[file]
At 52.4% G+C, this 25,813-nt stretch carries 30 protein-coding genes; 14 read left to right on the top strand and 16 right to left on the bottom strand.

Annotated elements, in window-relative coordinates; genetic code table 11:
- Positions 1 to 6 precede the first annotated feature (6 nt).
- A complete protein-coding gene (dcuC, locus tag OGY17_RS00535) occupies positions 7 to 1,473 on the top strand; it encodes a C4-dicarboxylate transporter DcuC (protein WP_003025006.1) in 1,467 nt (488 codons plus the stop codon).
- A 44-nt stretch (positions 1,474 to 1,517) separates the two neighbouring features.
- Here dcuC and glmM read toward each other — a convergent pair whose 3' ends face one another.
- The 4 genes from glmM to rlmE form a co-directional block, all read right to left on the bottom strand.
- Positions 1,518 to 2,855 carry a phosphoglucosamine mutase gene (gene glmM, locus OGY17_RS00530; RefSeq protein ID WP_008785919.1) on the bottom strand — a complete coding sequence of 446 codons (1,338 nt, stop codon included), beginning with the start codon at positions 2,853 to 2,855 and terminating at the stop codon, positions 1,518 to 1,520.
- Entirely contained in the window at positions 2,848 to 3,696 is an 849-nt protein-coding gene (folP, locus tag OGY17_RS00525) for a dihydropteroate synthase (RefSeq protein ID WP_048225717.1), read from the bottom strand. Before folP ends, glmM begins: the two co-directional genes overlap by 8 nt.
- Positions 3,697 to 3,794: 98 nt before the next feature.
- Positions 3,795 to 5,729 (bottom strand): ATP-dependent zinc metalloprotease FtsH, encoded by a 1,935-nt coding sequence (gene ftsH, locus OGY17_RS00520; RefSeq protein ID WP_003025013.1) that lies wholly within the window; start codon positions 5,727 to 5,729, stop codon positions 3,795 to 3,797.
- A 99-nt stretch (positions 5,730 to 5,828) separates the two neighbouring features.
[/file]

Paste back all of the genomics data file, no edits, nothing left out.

At 52.4% G+C, this 25,813-nt stretch carries 30 protein-coding genes; 14 read left to right on the top strand and 16 right to left on the bottom strand.

Annotated elements, in window-relative coordinates; genetic code table 11:
- Positions 1 to 6 precede the first annotated feature (6 nt).
- A complete protein-coding gene (dcuC, locus tag OGY17_RS00535) occupies positions 7 to 1,473 on the top strand; it encodes a C4-dicarboxylate transporter DcuC (protein WP_003025006.1) in 1,467 nt (488 codons plus the stop codon).
- A 44-nt stretch (positions 1,474 to 1,517) separates the two neighbouring features.
- Here dcuC and glmM read toward each other — a convergent pair whose 3' ends face one another.
- The 4 genes from glmM to rlmE form a co-directional block, all read right to left on the bottom strand.
- Positions 1,518 to 2,855 carry a phosphoglucosamine mutase gene (gene glmM, locus OGY17_RS00530; RefSeq protein ID WP_008785919.1) on the bottom strand — a complete coding sequence of 446 codons (1,338 nt, stop codon included), beginning with the start codon at positions 2,853 to 2,855 and terminating at the stop codon, positions 1,518 to 1,520.
- Entirely contained in the window at positions 2,848 to 3,696 is an 849-nt protein-coding gene (folP, locus tag OGY17_RS00525) for a dihydropteroate synthase (RefSeq protein ID WP_048225717.1), read from the bottom strand. Before folP ends, glmM begins: the two co-directional genes overlap by 8 nt.
- Positions 3,697 to 3,794: 98 nt before the next feature.
- Positions 3,795 to 5,729 (bottom strand): ATP-dependent zinc metalloprotease FtsH, encoded by a 1,935-nt coding sequence (gene ftsH, locus OGY17_RS00520; RefSeq protein ID WP_003025013.1) that lies wholly within the window; start codon positions 5,727 to 5,729, stop codon positions 3,795 to 3,797.
- A 99-nt stretch (positions 5,730 to 5,828) separates the two neighbouring features.